Brad DeLong: "As I read the evidence, Arthur Laffer is probably right at the top end: reducing the top tax rate from 70% to 50% is probably a revenue gainer and surely not much of a loser. From 50% to 28% is, I think, very different: a big revenue loser."
Justin Fox: (from initial posting) "Some tax cuts do raise revenues, of course.... (later posting) Just two off the top of my head: The 1964 Kennedy reduction of the top marginal income tax rate from 91% to 70% (it was enacted after JFK's assassination, but it was his bill), the 1981 Reagan reduction of the top marginal rate from 70% to 50%. I'm not at all an expert on this, but I don't think it's too controversial among economists to assert that those particular changes (but not the rest of the of Kennedy and Reagan tax legislation) were a break-even or better for the Treasury... The common thread is that these were cuts in punitively high marginal rates. They paid off in large part because they removed incentives to shelter income from taxes."
Mark begins his response by quoting two intermediate macroeconomic texts that essentially say "large budget deficits of the early 1980s = failure of the Laffer curve." He then goes on to say that one cannot look at the 1960s tax cut in isolation since the Fed monetized the public debt, providing an added economic stimulus that masks the true budget deficit reality. What I believe Mark is getting at here in this latter point--and something that is too often glossed over in these Laffer curve debates--is that one should distinguish between the structural budget balance and the cyclical budget balance when passing judgement on the merits of the Laffer curve. Okay, I will give him that point, but it cuts both ways. The Reagan budget deficits--that are supposedly evidence against the Laffer curve according to the cited textbooks--must also be parsed for the structural and cyclical components. After all, the sharpest post-WWII economic downturn occured during Reagan's tax cuts. What part of Reagan's deficits were due to the double-dip recessions in the early 1980s versus his tax policy?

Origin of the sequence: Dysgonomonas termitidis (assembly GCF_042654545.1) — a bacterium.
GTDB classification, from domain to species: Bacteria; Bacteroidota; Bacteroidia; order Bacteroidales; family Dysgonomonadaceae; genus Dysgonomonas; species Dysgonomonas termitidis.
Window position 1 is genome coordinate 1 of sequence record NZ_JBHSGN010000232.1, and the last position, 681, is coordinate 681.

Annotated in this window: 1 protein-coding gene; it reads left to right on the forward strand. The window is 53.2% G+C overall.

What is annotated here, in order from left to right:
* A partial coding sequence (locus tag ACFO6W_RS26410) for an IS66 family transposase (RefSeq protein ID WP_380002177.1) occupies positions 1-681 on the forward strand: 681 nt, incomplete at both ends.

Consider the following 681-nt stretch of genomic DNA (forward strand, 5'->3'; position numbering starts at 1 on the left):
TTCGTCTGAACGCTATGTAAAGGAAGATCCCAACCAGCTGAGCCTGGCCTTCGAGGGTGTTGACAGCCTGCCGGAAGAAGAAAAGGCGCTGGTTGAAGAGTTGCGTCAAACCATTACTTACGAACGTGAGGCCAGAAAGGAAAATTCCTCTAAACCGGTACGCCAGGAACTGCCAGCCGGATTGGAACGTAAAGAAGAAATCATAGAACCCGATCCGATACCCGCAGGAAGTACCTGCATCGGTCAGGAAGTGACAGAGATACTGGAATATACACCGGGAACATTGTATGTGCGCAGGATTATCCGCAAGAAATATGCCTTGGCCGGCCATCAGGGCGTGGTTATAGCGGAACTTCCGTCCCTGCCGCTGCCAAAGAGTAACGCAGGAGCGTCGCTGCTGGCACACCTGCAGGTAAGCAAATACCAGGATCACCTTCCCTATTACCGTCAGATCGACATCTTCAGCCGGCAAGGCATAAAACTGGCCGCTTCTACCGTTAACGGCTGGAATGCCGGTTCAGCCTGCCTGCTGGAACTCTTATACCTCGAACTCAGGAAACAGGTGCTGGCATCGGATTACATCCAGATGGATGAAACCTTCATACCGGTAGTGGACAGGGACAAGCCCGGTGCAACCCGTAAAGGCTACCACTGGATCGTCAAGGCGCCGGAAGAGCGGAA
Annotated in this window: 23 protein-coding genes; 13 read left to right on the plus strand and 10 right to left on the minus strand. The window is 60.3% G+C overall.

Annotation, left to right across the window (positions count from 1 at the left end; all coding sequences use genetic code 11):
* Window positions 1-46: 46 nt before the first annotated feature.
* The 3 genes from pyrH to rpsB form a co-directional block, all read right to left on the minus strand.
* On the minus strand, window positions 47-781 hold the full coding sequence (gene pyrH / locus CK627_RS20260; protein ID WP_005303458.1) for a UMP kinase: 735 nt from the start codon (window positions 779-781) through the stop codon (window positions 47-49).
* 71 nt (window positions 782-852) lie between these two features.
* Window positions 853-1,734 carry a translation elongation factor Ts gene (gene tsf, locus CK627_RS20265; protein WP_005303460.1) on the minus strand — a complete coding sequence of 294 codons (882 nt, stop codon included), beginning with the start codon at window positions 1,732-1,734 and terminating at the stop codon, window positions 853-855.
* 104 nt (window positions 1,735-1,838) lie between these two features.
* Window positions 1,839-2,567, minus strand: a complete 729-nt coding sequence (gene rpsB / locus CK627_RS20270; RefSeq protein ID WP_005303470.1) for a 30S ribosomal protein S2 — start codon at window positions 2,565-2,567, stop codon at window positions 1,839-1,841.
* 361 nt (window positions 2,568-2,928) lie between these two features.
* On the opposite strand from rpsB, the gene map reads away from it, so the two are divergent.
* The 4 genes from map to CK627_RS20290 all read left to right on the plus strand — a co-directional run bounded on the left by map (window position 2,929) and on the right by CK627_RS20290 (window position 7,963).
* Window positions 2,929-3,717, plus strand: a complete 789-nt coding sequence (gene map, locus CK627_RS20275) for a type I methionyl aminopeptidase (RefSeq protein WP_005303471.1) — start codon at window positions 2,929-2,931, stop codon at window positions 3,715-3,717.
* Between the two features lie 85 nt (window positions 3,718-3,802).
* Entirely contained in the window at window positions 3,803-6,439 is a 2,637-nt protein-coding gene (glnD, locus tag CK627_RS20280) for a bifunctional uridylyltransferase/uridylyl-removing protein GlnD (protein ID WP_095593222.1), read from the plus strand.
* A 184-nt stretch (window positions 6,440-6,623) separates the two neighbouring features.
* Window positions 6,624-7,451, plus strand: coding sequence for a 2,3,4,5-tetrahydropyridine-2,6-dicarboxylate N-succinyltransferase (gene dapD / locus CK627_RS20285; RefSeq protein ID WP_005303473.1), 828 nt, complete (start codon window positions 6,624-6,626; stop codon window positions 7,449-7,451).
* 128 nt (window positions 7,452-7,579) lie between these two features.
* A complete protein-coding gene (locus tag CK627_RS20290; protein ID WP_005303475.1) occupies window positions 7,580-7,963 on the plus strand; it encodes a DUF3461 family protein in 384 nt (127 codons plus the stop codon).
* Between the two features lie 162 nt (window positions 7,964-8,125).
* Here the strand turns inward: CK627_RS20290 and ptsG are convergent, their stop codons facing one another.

The Congressional Budget Office provides data to answer this and other structural vs. cyclical budget balance questions. The figure below (click here for a larger picture) shows this decomposition as a percent of GDP from 1962 to 2006. (Other adjustments in figure consist of deposit insurance, receipts from auctions of licenses to use the electromagnetic spectrum, timing adjustments, and contributions from allied nations for Operation Desert Storm.)
Consistent with Mark's claim, this figure does show a positive cyclical contribution to the overall budget balance following the 1964 tax cut. The cyclical contribution, however, only turns positive in 1964 so one could argue it came from the tax cut itself. Regarding Reagan, the cyclical component clearly dragged down the budget balance during the early-to-mid 1980s, although the structural budget balance was the most important component overall. This figure also makes clear that both cyclical and structural forces were at work with Clinton--it was a combination of his tax policies and a booming economy that generated the budget surplus.
I am not sure this figure settles any questions, but it does highlight the importance of distinguishing between a structural budget balance and a cyclical budget balance. Personally, I find the nuanced Laffer curve view--if I can call it that--of Justin Fox, Brad DeLong, and Greg Mankiw a reasonable position to hold.